Tuesday, October 25, 2011

Douglas Gordon's "Play Dead"

I had never heard of Douglas Gordon before stumbling upon his show at the MOMA in 2006. It was one of the first video installations I had ever been to, and it was the first time that video in the fine art setting felt really accessible to me. I haven't been nearly as affected by a single other video as I was when turning the corner and coming face to face with his piece, "Play Dead."

Projected onto two massive screens, it literally took my breath away. It's the first time I can remember ever feeling confronted by art. A silent film shot from a low angle, it centers on an elephant and is set in an empty gallery (the Gagosian, to be exact). The camera circles the elephant as it is prompted to lay down, then sit, then stand again. When talking about the project, Gordon said, "...one of the beautiful things with film and video is that it can imbue a sense or sensibility that doesn't actually physically exist." Looking back at it, that is exactly what gave me pause when entering the space. The elephant on the screen was seemingly to scale; impressive, majestic and powerful on screens that offered the only source of light in the giant space that contained them. The animal felt present.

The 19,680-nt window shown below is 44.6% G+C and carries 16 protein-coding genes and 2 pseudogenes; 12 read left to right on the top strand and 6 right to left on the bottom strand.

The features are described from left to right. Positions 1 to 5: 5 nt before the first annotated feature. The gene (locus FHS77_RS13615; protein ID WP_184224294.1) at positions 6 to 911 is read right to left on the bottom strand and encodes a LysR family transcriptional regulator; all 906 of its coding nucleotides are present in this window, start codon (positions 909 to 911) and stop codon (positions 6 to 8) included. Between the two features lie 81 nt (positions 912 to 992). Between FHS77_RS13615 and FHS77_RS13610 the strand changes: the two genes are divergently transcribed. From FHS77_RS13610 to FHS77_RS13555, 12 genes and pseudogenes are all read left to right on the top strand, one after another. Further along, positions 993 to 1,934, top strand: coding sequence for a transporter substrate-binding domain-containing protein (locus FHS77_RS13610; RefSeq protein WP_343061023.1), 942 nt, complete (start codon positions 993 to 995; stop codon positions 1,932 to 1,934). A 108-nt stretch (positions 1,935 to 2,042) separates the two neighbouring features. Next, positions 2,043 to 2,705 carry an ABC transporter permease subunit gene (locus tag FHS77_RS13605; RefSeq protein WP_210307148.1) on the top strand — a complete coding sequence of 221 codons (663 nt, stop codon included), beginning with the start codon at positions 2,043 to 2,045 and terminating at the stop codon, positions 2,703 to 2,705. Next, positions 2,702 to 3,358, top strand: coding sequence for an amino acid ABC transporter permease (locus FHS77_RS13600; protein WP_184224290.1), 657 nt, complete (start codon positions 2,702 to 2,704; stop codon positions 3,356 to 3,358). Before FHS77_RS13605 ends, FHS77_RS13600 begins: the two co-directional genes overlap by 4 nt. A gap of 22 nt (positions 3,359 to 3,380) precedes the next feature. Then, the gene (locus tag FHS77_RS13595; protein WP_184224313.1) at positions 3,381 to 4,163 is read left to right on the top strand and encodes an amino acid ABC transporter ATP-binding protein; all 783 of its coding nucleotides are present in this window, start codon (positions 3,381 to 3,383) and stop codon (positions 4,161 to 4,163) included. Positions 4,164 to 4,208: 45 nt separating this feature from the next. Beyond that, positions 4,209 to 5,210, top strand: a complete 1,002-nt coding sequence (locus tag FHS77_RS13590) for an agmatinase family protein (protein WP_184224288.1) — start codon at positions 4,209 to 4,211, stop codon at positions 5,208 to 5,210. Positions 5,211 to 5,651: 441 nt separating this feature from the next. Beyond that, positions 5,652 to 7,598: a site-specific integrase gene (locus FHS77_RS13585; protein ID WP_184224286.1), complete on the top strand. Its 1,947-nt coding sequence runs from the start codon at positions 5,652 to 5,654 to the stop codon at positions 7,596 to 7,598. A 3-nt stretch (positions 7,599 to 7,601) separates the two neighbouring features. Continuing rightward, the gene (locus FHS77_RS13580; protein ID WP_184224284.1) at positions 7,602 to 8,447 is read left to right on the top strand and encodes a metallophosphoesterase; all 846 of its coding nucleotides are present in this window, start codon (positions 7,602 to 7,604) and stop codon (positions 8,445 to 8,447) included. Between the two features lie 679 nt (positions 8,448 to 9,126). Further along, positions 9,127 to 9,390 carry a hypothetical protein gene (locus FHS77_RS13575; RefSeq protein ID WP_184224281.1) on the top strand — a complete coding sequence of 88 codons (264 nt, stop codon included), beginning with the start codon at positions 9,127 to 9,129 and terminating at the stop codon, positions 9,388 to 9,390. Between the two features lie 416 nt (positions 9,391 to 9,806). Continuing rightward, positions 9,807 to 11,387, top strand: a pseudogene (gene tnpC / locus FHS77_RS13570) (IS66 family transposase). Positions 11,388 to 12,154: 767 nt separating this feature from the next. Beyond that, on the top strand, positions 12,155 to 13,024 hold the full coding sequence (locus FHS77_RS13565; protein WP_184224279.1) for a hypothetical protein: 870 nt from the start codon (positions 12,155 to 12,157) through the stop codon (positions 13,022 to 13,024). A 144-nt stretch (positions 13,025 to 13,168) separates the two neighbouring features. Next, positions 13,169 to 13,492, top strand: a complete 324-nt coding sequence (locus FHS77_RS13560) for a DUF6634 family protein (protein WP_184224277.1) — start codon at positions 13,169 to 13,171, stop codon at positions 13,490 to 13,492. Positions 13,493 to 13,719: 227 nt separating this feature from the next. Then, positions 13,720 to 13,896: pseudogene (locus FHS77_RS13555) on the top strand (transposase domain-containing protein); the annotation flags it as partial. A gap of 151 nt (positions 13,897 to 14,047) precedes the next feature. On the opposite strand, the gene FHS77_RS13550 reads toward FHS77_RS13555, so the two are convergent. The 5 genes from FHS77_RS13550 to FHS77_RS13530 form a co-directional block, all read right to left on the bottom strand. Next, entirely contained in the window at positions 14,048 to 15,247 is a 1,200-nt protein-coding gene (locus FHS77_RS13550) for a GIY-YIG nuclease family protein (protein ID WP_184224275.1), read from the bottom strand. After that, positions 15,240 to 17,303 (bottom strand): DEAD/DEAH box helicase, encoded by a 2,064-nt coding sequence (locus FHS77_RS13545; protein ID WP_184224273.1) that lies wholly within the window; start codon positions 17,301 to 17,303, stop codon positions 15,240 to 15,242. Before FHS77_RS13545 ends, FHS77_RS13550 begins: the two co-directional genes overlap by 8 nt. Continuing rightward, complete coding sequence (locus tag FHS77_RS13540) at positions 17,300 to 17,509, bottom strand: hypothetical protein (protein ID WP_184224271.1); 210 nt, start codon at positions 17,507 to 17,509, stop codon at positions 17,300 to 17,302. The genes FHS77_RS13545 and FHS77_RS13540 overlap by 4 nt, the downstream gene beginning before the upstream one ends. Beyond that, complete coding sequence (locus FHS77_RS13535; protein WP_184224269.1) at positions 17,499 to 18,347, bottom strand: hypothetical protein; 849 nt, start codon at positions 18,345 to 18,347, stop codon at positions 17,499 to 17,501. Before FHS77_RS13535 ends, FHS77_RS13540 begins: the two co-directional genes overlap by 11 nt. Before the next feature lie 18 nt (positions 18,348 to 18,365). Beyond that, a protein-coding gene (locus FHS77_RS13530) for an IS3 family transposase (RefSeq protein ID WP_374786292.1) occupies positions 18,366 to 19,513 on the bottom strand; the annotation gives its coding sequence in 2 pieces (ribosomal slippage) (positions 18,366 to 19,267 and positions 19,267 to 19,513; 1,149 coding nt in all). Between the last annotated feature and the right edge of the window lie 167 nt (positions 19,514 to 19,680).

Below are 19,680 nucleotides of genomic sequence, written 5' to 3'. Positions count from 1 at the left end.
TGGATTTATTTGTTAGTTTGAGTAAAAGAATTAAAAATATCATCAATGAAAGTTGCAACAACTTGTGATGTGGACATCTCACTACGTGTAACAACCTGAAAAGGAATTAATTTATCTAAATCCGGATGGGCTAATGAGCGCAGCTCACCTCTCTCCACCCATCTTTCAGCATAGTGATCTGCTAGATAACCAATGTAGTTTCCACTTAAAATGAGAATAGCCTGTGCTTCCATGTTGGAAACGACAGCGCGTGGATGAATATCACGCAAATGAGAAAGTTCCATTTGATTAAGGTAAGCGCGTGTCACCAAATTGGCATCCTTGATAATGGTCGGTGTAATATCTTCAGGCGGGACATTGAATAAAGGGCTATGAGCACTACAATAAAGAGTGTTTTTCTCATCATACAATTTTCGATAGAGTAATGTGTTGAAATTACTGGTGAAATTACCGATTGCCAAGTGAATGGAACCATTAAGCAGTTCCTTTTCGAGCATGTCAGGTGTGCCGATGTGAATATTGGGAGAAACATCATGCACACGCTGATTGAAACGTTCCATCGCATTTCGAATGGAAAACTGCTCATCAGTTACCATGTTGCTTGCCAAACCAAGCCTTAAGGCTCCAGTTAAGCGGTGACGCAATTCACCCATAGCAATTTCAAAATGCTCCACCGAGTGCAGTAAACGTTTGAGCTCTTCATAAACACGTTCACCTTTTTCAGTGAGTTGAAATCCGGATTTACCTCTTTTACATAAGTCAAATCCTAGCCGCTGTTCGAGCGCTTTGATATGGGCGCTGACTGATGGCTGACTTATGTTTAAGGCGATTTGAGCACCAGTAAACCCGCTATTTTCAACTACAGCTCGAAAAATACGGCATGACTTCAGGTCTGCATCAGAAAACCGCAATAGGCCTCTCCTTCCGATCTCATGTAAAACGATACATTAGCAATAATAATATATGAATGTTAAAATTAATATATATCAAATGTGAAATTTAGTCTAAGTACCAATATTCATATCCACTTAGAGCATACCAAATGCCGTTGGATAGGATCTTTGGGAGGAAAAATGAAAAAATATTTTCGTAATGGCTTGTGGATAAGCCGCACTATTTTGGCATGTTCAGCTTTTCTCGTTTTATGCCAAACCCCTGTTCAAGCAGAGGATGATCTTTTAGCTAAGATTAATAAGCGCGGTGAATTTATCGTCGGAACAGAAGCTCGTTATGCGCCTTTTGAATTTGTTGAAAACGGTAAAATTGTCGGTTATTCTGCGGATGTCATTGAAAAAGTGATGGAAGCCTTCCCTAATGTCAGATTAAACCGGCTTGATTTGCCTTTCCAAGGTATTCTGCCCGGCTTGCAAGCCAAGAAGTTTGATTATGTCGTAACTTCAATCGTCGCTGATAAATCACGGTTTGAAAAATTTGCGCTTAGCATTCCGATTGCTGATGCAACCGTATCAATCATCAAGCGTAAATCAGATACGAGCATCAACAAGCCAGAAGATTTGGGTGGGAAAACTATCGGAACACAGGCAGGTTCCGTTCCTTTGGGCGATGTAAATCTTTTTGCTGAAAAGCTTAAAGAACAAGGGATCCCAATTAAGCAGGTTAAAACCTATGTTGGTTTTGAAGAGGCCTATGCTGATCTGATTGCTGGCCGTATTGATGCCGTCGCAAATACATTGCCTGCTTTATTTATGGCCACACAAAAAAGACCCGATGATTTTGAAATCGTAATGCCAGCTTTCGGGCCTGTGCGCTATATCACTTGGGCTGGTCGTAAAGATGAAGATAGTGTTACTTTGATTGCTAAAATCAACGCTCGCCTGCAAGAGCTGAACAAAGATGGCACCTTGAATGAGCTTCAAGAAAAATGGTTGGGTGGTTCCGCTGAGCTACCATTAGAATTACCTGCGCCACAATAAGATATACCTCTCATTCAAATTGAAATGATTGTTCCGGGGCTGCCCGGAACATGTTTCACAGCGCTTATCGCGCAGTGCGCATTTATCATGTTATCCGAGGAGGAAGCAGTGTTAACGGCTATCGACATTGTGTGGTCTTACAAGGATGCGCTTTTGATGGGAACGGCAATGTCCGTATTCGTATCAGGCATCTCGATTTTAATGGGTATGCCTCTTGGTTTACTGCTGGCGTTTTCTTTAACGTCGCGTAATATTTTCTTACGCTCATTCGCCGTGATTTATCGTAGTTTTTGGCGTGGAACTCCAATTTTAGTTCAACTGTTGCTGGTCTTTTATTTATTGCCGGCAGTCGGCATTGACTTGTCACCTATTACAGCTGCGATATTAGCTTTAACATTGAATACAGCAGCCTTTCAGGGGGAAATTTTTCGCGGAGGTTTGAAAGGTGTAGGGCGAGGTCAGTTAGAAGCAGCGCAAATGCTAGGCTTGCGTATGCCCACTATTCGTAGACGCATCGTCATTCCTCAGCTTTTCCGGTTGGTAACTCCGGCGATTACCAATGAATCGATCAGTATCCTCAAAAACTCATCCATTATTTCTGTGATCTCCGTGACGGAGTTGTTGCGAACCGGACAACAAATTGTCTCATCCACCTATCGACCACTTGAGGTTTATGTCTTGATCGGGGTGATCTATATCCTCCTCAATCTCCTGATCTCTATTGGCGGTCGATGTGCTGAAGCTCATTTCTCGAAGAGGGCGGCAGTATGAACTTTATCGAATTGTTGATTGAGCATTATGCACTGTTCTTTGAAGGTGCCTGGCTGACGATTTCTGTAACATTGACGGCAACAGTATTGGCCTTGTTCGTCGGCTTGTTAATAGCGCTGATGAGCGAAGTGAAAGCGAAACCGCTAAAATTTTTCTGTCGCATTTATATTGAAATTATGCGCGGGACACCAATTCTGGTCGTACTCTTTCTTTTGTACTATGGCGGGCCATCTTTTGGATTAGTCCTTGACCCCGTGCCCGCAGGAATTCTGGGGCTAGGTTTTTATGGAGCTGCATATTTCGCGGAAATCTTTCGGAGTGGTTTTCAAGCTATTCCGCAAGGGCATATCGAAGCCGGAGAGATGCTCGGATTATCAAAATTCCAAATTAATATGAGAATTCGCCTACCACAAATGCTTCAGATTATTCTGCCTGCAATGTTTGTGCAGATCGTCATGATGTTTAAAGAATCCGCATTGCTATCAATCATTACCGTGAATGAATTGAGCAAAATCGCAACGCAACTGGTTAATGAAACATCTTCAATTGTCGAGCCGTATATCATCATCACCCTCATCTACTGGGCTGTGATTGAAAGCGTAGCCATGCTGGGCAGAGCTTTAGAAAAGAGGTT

As the elephant shifted, preparing to sit, or rolled on its side, trying to get up, the lack of sound gave it a feeling of weightlessness. The omission of this very important quality (sound) is to intentionally leave out one of the most important characteristics of any video that seeks to ground itself in "reality". So to omit sound is, in a way, to do away with showcasing elephant the animal, and to offer elephant the image. The sense of the elephant.

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